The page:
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High teacher turnover rates worry Highlands parents

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A band of parents at Highlands Elementary School are seeking answers from district officials over high turnover rates, seeking to end an apparent brain drain as teachers leave for jobs with higher-paying districts.

Teacher turnover in the San Mateo-Foster City School District hit Highlands School this summer when seven out of a total of 23 teachers left. Two retired and five resigned to take jobs in other Peninsula districts, according to Colleen Sullivan, head of the Highlands Parent-Teacher Association. In the past three years, 148 of the district's 574 teachers have resigned, according to Jean Rosas, the district assistant superintendent.

“We recognize that there are districts that pay more than we pay,” Rosas said. “What is important to realize is that we use more general-fund money for salaries and benefits than others comparable in the area. But it's not competing.”

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New teachers in the district earn $39,241, and can earn as much as $72,820 after 22 years, according to Carole Delgado, president of the San Mateo Elementary Teachers Association. As a point of comparison, teachers in the Sequoia Union High School District were starting at $47,048 annually in the 2004-05 school year, and have received a 2.25 percent increase since then.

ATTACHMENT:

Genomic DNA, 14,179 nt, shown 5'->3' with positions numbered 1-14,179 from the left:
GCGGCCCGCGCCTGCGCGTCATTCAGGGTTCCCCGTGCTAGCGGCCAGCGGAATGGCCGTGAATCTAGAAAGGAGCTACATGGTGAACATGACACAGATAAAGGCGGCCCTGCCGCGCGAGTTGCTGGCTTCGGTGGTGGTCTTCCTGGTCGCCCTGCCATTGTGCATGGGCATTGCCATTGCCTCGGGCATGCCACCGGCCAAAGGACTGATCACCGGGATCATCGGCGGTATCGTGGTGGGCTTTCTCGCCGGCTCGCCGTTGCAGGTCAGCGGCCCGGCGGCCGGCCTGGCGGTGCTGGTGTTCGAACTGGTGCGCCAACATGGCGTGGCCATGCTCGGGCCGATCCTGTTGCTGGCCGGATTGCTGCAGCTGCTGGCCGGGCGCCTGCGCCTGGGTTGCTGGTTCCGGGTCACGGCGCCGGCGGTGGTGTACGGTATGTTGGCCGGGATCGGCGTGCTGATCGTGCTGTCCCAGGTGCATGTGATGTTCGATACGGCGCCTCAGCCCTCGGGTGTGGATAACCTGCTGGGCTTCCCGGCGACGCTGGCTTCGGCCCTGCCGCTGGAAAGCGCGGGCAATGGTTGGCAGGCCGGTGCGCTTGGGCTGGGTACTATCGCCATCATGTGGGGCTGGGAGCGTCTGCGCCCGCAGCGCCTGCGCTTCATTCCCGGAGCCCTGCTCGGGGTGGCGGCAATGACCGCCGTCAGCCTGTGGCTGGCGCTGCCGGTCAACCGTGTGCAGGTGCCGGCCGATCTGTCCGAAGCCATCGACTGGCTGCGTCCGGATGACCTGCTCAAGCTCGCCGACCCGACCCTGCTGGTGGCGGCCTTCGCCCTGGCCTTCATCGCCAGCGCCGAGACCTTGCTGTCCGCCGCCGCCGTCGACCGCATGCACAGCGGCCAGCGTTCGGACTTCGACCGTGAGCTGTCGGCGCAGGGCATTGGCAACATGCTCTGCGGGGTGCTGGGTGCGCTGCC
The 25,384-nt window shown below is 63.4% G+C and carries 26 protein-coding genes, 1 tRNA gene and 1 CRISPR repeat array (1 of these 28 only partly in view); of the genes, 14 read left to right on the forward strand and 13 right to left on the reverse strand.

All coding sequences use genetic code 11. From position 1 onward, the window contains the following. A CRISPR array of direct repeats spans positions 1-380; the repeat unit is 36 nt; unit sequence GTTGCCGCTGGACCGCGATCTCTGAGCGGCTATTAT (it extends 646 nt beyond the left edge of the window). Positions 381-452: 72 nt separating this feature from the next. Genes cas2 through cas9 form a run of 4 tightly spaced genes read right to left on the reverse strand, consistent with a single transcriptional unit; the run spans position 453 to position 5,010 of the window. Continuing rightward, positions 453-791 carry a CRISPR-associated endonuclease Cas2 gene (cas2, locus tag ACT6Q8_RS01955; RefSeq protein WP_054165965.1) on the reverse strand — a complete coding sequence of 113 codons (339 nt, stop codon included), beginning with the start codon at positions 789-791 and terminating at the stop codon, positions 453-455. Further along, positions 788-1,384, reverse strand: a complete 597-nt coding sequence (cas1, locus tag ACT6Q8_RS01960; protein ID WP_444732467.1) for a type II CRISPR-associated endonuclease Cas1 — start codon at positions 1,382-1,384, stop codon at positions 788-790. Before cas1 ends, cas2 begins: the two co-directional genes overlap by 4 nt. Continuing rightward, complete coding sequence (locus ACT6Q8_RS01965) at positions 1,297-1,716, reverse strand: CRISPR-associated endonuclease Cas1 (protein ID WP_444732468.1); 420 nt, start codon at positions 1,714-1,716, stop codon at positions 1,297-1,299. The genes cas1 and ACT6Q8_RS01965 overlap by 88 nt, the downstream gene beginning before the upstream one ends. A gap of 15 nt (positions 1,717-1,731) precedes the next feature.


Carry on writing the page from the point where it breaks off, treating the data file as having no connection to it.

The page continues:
Like many parents, Delgado is concerned that new teachers coming in are simply here to be trained by the low-funded district, and are then moving on to better-paying jobs.

“It's been a blow, because these teachers have been ones we thought would be there forever,” Sullivan said. “It feels like the backbone is leaving.”

Board members and district staff are searching for ways to increase retention, particularly by finding other ways to recognize and reward teachers. They are also exploring ways to create housing for their employees, Rosas said — a prospect that could prove costly.

In the meantime, parents would like a better understanding of what experience levels teachers are taking with them when they leave.

“Every study shows that teachers' experience matters most,” said Michael Moy, a Highlands parent. “The district's own mission says that they will retain experienced staff.”

In past years, labor negotiations between teachers and district officials have been strained, resulting in a near-strike in 2005, Delgado said. However, the most recent negotiations earned the teachers a 3.77 percent raise, and a new three-year contract will be negotiated later this year.

bwinegarner@examiner.com



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